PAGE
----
"It's more interesting as evidence of the slow erosion of the long-held idea that in some fundamental way, you cross through a portal when you become an adult, a portal inscribed with the biblical imperative "When I was a child, I spake as a child, I understood as a child, I thought as a child: But when I became a man, I put away childish things." This cohort is not interested in putting away childish things. They are a generation or two of affluent, urban adults who are now happily sailing through their thirties and forties, and even fifties, clad in beat-up sneakers and cashmere hoodies, content that they can enjoy all the good parts of being a grown-up (a real paycheck, a family, the warm touch of cashmere) with none of the bad parts (Dockers, management seminars, indentured servitude at the local Gymboree). It's about a brave new world whose citizens are radically rethinking what it means to be a grown-up and whether being a grown-up still requires, you know, actually growing up."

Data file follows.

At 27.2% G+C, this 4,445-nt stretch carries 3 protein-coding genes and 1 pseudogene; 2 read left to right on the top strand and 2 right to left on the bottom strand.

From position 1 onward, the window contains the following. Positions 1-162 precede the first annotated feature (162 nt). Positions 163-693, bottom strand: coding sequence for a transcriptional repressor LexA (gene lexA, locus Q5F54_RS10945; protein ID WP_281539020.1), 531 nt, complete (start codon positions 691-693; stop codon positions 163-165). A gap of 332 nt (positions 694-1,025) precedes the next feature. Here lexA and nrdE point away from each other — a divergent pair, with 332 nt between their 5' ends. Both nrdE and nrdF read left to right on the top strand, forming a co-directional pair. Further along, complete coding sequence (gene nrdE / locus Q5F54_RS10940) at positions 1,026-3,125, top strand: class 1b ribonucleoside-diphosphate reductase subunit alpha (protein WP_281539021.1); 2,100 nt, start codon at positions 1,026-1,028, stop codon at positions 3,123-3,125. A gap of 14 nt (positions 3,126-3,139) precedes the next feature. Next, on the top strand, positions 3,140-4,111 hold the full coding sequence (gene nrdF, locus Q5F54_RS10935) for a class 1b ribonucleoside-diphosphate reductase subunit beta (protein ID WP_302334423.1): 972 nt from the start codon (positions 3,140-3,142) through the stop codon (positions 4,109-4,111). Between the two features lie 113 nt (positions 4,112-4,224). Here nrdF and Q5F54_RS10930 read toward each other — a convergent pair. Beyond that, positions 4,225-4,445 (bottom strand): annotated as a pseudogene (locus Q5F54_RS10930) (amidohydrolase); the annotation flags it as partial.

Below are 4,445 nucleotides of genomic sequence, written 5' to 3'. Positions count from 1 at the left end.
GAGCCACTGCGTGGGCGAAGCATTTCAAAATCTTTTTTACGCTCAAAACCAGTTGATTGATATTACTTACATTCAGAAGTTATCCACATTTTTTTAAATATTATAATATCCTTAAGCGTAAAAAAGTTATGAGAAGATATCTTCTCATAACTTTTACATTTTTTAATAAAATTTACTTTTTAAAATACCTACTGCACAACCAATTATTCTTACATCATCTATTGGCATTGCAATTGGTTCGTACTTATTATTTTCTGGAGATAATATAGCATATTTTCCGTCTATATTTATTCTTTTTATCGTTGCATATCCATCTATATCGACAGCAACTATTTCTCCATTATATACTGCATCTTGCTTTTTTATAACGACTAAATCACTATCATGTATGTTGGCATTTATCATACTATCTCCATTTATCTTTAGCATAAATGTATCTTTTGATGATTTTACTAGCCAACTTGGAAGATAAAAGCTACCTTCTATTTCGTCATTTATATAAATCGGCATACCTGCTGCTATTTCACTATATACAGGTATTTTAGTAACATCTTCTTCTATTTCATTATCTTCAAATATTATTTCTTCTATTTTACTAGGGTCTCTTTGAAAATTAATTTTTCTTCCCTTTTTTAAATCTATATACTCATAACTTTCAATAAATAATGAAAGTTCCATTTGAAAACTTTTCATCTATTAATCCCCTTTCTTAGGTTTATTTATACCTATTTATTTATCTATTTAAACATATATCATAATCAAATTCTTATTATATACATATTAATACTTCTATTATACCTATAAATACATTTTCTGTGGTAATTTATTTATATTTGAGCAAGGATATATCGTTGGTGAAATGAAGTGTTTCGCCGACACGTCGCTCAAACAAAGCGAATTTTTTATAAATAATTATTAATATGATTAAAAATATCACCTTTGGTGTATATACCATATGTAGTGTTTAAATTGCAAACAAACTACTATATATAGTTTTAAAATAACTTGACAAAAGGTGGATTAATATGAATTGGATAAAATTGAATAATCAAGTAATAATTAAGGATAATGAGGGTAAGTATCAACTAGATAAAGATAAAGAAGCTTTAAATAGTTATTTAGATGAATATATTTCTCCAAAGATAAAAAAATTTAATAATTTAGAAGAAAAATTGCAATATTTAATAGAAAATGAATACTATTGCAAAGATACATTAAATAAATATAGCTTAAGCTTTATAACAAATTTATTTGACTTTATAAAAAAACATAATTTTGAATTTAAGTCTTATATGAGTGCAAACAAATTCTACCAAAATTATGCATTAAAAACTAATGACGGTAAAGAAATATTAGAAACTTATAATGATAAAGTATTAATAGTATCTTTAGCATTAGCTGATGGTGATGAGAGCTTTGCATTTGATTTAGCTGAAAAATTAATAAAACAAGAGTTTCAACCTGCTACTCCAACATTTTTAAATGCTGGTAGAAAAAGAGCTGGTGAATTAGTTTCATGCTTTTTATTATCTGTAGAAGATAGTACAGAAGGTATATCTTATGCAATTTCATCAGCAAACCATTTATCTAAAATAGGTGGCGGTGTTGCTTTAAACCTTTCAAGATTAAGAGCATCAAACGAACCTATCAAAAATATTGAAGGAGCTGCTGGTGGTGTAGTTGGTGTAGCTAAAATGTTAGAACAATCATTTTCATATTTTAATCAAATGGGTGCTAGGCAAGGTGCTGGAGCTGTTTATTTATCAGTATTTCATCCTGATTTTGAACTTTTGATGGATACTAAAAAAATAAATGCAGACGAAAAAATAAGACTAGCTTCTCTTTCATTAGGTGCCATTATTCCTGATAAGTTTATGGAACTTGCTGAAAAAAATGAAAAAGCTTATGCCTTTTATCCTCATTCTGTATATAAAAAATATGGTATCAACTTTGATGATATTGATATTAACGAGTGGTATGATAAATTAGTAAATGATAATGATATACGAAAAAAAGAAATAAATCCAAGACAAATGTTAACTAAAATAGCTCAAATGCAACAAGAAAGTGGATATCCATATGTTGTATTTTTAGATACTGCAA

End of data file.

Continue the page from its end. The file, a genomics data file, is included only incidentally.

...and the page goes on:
Now, there was a bit of psychobabble in the article, and definitely some mocking. There was also the indignity of using a Star Trek reference, "Grupps," to label our kind. Personally, I always dug the label Generation X, but so be it. The article as a whole was still what a number of friends and I have commented on recently - about how we may take on adult responsibilities, we don't actually grow up -and it doesn't matter if we're budding rockstars, struggling entrepreneurs, or simply two dudes looking to conquer the world one blog post at a time.